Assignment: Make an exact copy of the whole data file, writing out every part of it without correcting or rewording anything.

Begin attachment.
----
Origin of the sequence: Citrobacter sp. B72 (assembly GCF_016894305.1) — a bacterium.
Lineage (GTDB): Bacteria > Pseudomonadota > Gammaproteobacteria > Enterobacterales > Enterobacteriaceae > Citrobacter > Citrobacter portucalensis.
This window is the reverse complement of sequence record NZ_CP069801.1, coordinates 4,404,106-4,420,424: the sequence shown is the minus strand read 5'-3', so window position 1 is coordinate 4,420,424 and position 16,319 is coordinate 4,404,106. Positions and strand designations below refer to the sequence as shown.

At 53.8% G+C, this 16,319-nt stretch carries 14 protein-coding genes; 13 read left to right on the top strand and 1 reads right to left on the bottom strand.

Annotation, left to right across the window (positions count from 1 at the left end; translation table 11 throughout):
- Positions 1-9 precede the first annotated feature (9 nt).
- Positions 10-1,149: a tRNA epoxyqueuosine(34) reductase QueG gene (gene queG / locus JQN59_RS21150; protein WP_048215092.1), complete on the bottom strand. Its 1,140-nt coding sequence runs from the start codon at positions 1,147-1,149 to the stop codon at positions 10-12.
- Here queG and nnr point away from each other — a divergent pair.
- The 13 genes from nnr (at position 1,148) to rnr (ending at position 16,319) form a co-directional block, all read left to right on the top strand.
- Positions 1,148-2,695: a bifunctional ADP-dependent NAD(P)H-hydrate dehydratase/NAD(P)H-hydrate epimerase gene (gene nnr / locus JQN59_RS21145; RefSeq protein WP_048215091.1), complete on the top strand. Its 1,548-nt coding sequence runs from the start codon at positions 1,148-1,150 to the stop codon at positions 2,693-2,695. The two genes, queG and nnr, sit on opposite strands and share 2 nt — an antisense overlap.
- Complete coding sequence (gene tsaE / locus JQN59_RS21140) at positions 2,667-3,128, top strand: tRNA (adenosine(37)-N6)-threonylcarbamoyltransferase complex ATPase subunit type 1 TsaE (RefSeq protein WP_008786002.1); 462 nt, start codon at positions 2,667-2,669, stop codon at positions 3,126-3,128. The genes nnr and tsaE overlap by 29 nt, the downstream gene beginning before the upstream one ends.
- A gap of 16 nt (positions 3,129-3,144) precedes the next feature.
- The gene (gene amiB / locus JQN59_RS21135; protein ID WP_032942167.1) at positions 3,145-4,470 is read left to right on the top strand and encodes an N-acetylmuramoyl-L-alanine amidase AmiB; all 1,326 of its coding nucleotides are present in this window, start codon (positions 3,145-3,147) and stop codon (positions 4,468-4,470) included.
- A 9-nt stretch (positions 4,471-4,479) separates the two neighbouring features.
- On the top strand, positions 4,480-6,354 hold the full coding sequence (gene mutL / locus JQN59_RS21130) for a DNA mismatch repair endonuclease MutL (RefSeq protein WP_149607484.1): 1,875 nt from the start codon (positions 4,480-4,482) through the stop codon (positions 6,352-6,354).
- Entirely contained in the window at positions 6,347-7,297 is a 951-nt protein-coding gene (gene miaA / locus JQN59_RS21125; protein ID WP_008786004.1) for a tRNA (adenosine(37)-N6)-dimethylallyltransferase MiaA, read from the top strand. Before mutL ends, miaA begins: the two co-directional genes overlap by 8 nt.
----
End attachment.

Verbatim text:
Origin of the sequence: Citrobacter sp. B72 (assembly GCF_016894305.1) — a bacterium.
Lineage (GTDB): Bacteria > Pseudomonadota > Gammaproteobacteria > Enterobacterales > Enterobacteriaceae > Citrobacter > Citrobacter portucalensis.
This window is the reverse complement of sequence record NZ_CP069801.1, coordinates 4,404,106-4,420,424: the sequence shown is the minus strand read 5'-3', so window position 1 is coordinate 4,420,424 and position 16,319 is coordinate 4,404,106. Positions and strand designations below refer to the sequence as shown.

At 53.8% G+C, this 16,319-nt stretch carries 14 protein-coding genes; 13 read left to right on the top strand and 1 reads right to left on the bottom strand.

Annotation, left to right across the window (positions count from 1 at the left end; translation table 11 throughout):
- Positions 1-9 precede the first annotated feature (9 nt).
- Positions 10-1,149: a tRNA epoxyqueuosine(34) reductase QueG gene (gene queG / locus JQN59_RS21150; protein WP_048215092.1), complete on the bottom strand. Its 1,140-nt coding sequence runs from the start codon at positions 1,147-1,149 to the stop codon at positions 10-12.
- Here queG and nnr point away from each other — a divergent pair.
- The 13 genes from nnr (at position 1,148) to rnr (ending at position 16,319) form a co-directional block, all read left to right on the top strand.
- Positions 1,148-2,695: a bifunctional ADP-dependent NAD(P)H-hydrate dehydratase/NAD(P)H-hydrate epimerase gene (gene nnr / locus JQN59_RS21145; RefSeq protein WP_048215091.1), complete on the top strand. Its 1,548-nt coding sequence runs from the start codon at positions 1,148-1,150 to the stop codon at positions 2,693-2,695. The two genes, queG and nnr, sit on opposite strands and share 2 nt — an antisense overlap.
- Complete coding sequence (gene tsaE / locus JQN59_RS21140) at positions 2,667-3,128, top strand: tRNA (adenosine(37)-N6)-threonylcarbamoyltransferase complex ATPase subunit type 1 TsaE (RefSeq protein WP_008786002.1); 462 nt, start codon at positions 2,667-2,669, stop codon at positions 3,126-3,128. The genes nnr and tsaE overlap by 29 nt, the downstream gene beginning before the upstream one ends.
- A gap of 16 nt (positions 3,129-3,144) precedes the next feature.
- The gene (gene amiB / locus JQN59_RS21135; protein ID WP_032942167.1) at positions 3,145-4,470 is read left to right on the top strand and encodes an N-acetylmuramoyl-L-alanine amidase AmiB; all 1,326 of its coding nucleotides are present in this window, start codon (positions 3,145-3,147) and stop codon (positions 4,468-4,470) included.
- A 9-nt stretch (positions 4,471-4,479) separates the two neighbouring features.
- On the top strand, positions 4,480-6,354 hold the full coding sequence (gene mutL / locus JQN59_RS21130) for a DNA mismatch repair endonuclease MutL (RefSeq protein WP_149607484.1): 1,875 nt from the start codon (positions 4,480-4,482) through the stop codon (positions 6,352-6,354).
- Entirely contained in the window at positions 6,347-7,297 is a 951-nt protein-coding gene (gene miaA / locus JQN59_RS21125; protein ID WP_008786004.1) for a tRNA (adenosine(37)-N6)-dimethylallyltransferase MiaA, read from the top strand. Before mutL ends, miaA begins: the two co-directional genes overlap by 8 nt.